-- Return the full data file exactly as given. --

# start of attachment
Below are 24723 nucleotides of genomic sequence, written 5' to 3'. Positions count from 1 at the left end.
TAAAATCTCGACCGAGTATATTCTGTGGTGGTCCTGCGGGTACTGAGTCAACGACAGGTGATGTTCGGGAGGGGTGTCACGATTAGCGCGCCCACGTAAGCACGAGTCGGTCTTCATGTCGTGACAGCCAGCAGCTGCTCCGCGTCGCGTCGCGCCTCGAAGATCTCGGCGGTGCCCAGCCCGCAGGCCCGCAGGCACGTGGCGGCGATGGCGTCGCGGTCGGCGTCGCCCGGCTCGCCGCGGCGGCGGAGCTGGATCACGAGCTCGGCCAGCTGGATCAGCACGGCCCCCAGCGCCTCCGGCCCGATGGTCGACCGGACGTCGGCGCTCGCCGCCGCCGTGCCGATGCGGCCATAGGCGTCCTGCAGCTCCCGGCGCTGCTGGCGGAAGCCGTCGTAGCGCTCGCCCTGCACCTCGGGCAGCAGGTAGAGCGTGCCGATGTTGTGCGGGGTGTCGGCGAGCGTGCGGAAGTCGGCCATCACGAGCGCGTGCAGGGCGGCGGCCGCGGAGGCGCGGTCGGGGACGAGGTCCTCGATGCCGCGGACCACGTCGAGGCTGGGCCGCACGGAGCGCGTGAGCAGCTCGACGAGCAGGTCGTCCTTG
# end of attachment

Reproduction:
Below are 24723 nucleotides of genomic sequence, written 5' to 3'. Positions count from 1 at the left end.
TAAAATCTCGACCGAGTATATTCTGTGGTGGTCCTGCGGGTACTGAGTCAACGACAGGTGATGTTCGGGAGGGGTGTCACGATTAGCGCGCCCACGTAAGCACGAGTCGGTCTTCATGTCGTGACAGCCAGCAGCTGCTCCGCGTCGCGTCGCGCCTCGAAGATCTCGGCGGTGCCCAGCCCGCAGGCCCGCAGGCACGTGGCGGCGATGGCGTCGCGGTCGGCGTCGCCCGGCTCGCCGCGGCGGCGGAGCTGGATCACGAGCTCGGCCAGCTGGATCAGCACGGCCCCCAGCGCCTCCGGCCCGATGGTCGACCGGACGTCGGCGCTCGCCGCCGCCGTGCCGATGCGGCCATAGGCGTCCTGCAGCTCCCGGCGCTGCTGGCGGAAGCCGTCGTAGCGCTCGCCCTGCACCTCGGGCAGCAGGTAGAGCGTGCCGATGTTGTGCGGGGTGTCGGCGAGCGTGCGGAAGTCGGCCATCACGAGCGCGTGCAGGGCGGCGGCCGCGGAGGCGCGGTCGGGGACGAGGTCCTCGATGCCGCGGACCACGTCGAGGCTGGGCCGCACGGAGCGCGTGAGCAGCTCGACGAGCAGGTCGTCCTTG